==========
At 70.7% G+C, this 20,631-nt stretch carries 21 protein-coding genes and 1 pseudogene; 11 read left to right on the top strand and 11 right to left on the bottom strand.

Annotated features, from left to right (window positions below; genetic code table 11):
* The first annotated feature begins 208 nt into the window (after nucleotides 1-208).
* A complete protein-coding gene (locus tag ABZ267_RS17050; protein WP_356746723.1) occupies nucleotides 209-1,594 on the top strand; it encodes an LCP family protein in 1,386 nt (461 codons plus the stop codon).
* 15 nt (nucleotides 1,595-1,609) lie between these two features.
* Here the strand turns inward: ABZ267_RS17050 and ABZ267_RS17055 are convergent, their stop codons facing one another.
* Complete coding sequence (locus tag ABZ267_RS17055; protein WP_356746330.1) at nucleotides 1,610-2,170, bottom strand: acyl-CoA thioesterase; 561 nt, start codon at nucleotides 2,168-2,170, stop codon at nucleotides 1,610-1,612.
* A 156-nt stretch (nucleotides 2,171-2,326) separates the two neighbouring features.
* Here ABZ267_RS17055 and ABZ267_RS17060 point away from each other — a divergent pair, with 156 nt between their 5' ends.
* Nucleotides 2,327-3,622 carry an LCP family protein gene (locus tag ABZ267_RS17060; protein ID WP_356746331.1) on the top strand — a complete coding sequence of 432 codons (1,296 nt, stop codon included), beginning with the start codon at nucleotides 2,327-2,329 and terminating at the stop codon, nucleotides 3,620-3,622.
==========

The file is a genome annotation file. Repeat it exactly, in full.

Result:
At 70.7% G+C, this 20,631-nt stretch carries 21 protein-coding genes and 1 pseudogene; 11 read left to right on the top strand and 11 right to left on the bottom strand.

Annotated features, from left to right (window positions below; genetic code table 11):
* The first annotated feature begins 208 nt into the window (after nucleotides 1-208).
* A complete protein-coding gene (locus tag ABZ267_RS17050; protein WP_356746723.1) occupies nucleotides 209-1,594 on the top strand; it encodes an LCP family protein in 1,386 nt (461 codons plus the stop codon).
* 15 nt (nucleotides 1,595-1,609) lie between these two features.
* Here the strand turns inward: ABZ267_RS17050 and ABZ267_RS17055 are convergent, their stop codons facing one another.
* Complete coding sequence (locus tag ABZ267_RS17055; protein WP_356746330.1) at nucleotides 1,610-2,170, bottom strand: acyl-CoA thioesterase; 561 nt, start codon at nucleotides 2,168-2,170, stop codon at nucleotides 1,610-1,612.
* A 156-nt stretch (nucleotides 2,171-2,326) separates the two neighbouring features.
* Here ABZ267_RS17055 and ABZ267_RS17060 point away from each other — a divergent pair, with 156 nt between their 5' ends.
* Nucleotides 2,327-3,622 carry an LCP family protein gene (locus tag ABZ267_RS17060; protein ID WP_356746331.1) on the top strand — a complete coding sequence of 432 codons (1,296 nt, stop codon included), beginning with the start codon at nucleotides 2,327-2,329 and terminating at the stop codon, nucleotides 3,620-3,622.